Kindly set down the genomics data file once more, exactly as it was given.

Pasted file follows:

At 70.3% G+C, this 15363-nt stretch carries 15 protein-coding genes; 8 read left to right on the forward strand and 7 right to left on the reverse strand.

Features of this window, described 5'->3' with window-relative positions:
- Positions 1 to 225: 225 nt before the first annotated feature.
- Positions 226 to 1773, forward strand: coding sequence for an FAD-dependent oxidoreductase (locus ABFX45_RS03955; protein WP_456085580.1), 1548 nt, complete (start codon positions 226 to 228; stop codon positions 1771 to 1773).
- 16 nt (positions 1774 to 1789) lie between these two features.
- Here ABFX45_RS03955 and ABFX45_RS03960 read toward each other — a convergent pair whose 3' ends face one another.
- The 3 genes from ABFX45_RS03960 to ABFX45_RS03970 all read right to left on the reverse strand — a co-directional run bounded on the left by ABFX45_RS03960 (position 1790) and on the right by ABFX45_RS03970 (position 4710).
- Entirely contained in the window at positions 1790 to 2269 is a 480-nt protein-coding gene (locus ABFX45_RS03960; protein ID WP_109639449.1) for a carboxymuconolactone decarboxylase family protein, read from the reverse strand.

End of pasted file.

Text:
At 70.3% G+C, this 15363-nt stretch carries 15 protein-coding genes; 8 read left to right on the forward strand and 7 right to left on the reverse strand.

Features of this window, described 5'->3' with window-relative positions:
- Positions 1 to 225: 225 nt before the first annotated feature.
- Positions 226 to 1773, forward strand: coding sequence for an FAD-dependent oxidoreductase (locus ABFX45_RS03955; protein WP_456085580.1), 1548 nt, complete (start codon positions 226 to 228; stop codon positions 1771 to 1773).
- 16 nt (positions 1774 to 1789) lie between these two features.
- Here ABFX45_RS03955 and ABFX45_RS03960 read toward each other — a convergent pair whose 3' ends face one another.
- The 3 genes from ABFX45_RS03960 to ABFX45_RS03970 all read right to left on the reverse strand — a co-directional run bounded on the left by ABFX45_RS03960 (position 1790) and on the right by ABFX45_RS03970 (position 4710).
- Entirely contained in the window at positions 1790 to 2269 is a 480-nt protein-coding gene (locus ABFX45_RS03960; protein ID WP_109639449.1) for a carboxymuconolactone decarboxylase family protein, read from the reverse strand.